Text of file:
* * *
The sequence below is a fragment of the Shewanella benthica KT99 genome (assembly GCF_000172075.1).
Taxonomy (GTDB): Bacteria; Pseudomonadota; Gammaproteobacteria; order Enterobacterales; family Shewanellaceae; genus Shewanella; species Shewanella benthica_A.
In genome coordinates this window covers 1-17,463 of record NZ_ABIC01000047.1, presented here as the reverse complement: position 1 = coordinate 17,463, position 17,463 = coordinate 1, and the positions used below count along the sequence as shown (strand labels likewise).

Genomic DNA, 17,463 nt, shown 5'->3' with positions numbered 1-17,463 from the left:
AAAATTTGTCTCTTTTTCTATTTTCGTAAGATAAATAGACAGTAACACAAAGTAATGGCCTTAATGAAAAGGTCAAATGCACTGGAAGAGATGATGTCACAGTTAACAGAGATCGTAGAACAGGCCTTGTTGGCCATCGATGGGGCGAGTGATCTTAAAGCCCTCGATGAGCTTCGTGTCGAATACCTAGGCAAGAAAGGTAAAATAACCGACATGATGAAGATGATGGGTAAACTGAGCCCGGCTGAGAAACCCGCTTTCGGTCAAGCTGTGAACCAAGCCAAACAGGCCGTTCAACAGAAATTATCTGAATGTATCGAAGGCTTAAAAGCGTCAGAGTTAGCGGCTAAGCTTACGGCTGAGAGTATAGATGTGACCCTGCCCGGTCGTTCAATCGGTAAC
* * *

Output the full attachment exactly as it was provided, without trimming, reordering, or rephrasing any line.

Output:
The sequence below is a fragment of the Shewanella benthica KT99 genome (assembly GCF_000172075.1).
Taxonomy (GTDB): Bacteria; Pseudomonadota; Gammaproteobacteria; order Enterobacterales; family Shewanellaceae; genus Shewanella; species Shewanella benthica_A.
In genome coordinates this window covers 1-17,463 of record NZ_ABIC01000047.1, presented here as the reverse complement: position 1 = coordinate 17,463, position 17,463 = coordinate 1, and the positions used below count along the sequence as shown (strand labels likewise).

Genomic DNA, 17,463 nt, shown 5'->3' with positions numbered 1-17,463 from the left:
AAAATTTGTCTCTTTTTCTATTTTCGTAAGATAAATAGACAGTAACACAAAGTAATGGCCTTAATGAAAAGGTCAAATGCACTGGAAGAGATGATGTCACAGTTAACAGAGATCGTAGAACAGGCCTTGTTGGCCATCGATGGGGCGAGTGATCTTAAAGCCCTCGATGAGCTTCGTGTCGAATACCTAGGCAAGAAAGGTAAAATAACCGACATGATGAAGATGATGGGTAAACTGAGCCCGGCTGAGAAACCCGCTTTCGGTCAAGCTGTGAACCAAGCCAAACAGGCCGTTCAACAGAAATTATCTGAATGTATCGAAGGCTTAAAAGCGTCAGAGTTAGCGGCTAAGCTTACGGCTGAGAGTATAGATGTGACCCTGCCCGGTCGTTCAATCGGTAAC